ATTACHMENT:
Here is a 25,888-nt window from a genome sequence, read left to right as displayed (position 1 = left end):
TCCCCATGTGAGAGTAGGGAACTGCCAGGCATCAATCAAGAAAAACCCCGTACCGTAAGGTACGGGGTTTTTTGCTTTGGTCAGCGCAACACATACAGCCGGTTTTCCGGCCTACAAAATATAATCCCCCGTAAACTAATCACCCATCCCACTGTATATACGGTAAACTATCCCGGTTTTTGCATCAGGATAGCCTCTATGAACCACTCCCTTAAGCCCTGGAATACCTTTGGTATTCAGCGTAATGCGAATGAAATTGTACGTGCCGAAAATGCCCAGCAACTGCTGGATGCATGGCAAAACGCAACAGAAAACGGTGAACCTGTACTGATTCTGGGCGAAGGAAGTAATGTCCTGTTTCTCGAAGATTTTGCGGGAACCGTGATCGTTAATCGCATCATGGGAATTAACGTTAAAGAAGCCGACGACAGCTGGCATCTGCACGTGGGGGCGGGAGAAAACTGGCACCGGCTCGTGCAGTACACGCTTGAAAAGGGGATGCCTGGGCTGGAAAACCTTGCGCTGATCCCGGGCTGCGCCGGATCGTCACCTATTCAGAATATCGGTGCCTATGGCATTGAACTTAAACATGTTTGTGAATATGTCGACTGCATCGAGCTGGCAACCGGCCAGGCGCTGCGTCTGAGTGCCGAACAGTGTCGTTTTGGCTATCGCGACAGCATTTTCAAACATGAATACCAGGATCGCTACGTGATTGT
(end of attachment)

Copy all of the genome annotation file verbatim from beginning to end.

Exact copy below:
Here is a 25,888-nt window from a genome sequence, read left to right as displayed (position 1 = left end):
TCCCCATGTGAGAGTAGGGAACTGCCAGGCATCAATCAAGAAAAACCCCGTACCGTAAGGTACGGGGTTTTTTGCTTTGGTCAGCGCAACACATACAGCCGGTTTTCCGGCCTACAAAATATAATCCCCCGTAAACTAATCACCCATCCCACTGTATATACGGTAAACTATCCCGGTTTTTGCATCAGGATAGCCTCTATGAACCACTCCCTTAAGCCCTGGAATACCTTTGGTATTCAGCGTAATGCGAATGAAATTGTACGTGCCGAAAATGCCCAGCAACTGCTGGATGCATGGCAAAACGCAACAGAAAACGGTGAACCTGTACTGATTCTGGGCGAAGGAAGTAATGTCCTGTTTCTCGAAGATTTTGCGGGAACCGTGATCGTTAATCGCATCATGGGAATTAACGTTAAAGAAGCCGACGACAGCTGGCATCTGCACGTGGGGGCGGGAGAAAACTGGCACCGGCTCGTGCAGTACACGCTTGAAAAGGGGATGCCTGGGCTGGAAAACCTTGCGCTGATCCCGGGCTGCGCCGGATCGTCACCTATTCAGAATATCGGTGCCTATGGCATTGAACTTAAACATGTTTGTGAATATGTCGACTGCATCGAGCTGGCAACCGGCCAGGCGCTGCGTCTGAGTGCCGAACAGTGTCGTTTTGGCTATCGCGACAGCATTTTCAAACATGAATACCAGGATCGCTACGTGATTGT